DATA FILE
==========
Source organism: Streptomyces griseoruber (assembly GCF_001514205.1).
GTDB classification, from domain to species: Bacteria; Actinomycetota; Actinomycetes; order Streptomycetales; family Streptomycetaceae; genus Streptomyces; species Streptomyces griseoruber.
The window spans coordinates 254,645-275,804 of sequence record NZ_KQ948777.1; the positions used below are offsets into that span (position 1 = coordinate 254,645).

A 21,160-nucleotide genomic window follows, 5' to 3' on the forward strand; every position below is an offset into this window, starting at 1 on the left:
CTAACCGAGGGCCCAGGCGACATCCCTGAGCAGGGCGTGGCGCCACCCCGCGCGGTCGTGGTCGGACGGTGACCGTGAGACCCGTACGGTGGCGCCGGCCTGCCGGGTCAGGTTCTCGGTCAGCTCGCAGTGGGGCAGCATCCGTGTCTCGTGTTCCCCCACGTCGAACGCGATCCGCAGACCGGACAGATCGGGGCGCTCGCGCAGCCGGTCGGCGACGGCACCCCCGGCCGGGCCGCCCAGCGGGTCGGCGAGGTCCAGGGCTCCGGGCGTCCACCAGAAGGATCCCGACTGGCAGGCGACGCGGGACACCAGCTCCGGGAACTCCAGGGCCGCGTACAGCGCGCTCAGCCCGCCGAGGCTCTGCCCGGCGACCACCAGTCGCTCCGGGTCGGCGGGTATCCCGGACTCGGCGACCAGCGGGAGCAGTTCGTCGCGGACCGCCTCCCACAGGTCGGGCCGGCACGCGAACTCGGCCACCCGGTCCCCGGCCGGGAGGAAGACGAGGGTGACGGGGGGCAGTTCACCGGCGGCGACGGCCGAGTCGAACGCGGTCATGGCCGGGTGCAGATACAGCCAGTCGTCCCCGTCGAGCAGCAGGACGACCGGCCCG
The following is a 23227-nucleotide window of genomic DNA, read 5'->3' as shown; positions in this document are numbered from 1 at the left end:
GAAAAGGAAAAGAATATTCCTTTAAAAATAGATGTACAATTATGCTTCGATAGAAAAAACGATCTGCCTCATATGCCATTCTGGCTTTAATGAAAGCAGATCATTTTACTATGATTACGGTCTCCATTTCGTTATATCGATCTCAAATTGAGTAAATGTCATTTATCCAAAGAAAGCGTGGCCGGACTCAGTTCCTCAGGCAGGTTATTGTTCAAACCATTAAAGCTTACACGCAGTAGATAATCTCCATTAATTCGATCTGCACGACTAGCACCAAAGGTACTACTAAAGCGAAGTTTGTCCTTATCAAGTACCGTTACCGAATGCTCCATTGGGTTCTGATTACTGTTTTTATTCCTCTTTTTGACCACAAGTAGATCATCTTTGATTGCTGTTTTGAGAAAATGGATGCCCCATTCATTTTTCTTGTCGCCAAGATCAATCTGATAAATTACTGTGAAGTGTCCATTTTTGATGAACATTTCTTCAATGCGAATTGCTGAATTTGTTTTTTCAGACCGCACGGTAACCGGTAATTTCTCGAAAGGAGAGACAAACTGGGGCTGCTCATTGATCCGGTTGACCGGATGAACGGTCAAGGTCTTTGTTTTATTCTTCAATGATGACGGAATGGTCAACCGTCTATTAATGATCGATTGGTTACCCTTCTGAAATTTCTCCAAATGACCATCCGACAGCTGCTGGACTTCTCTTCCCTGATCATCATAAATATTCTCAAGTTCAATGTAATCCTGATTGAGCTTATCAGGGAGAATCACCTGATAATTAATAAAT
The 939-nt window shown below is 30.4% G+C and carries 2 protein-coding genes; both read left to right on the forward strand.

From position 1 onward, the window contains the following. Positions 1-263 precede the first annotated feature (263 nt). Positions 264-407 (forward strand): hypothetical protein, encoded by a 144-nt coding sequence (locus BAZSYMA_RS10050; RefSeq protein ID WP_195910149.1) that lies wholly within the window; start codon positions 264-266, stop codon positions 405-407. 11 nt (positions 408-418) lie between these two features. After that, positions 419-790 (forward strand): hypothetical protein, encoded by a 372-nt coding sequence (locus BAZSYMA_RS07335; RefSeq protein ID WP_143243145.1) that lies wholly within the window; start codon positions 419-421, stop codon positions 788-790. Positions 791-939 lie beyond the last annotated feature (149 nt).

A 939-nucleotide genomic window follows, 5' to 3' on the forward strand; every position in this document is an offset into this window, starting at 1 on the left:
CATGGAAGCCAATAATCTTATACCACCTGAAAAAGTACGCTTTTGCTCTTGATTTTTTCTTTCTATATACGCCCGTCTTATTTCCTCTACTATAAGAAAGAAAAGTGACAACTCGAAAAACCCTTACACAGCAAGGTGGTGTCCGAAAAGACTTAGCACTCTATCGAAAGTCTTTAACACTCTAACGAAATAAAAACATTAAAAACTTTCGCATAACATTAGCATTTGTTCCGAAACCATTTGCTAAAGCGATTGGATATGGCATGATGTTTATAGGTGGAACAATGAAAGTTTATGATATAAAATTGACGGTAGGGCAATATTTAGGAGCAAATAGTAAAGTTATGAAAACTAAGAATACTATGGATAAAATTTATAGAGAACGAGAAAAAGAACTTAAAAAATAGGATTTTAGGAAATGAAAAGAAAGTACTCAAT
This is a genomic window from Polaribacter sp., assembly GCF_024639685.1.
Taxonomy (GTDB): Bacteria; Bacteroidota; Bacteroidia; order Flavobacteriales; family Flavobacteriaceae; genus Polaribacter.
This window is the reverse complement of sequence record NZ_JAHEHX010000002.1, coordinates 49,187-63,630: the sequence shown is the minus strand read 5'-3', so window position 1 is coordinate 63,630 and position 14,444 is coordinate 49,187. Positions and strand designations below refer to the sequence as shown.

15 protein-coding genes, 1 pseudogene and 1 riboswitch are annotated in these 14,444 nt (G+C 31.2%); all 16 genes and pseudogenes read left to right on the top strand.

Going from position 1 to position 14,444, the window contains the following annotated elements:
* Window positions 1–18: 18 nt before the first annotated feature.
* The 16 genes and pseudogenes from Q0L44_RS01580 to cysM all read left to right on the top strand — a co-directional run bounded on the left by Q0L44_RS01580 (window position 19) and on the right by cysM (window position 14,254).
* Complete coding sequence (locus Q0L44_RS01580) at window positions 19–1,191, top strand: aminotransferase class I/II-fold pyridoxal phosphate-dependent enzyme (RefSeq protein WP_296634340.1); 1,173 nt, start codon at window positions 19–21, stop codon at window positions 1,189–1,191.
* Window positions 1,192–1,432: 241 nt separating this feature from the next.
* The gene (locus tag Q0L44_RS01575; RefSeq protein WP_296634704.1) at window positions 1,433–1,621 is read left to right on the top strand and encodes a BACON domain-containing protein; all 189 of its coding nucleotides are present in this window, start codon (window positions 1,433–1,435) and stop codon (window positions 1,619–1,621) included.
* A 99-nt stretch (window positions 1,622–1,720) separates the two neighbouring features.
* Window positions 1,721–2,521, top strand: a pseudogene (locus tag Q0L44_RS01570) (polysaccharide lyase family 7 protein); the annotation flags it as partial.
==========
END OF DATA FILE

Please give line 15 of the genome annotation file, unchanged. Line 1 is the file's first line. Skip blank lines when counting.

15 protein-coding genes, 1 pseudogene and 1 riboswitch are annotated in these 14,444 nt (G+C 31.2%); all 16 genes and pseudogenes read left to right on the top strand.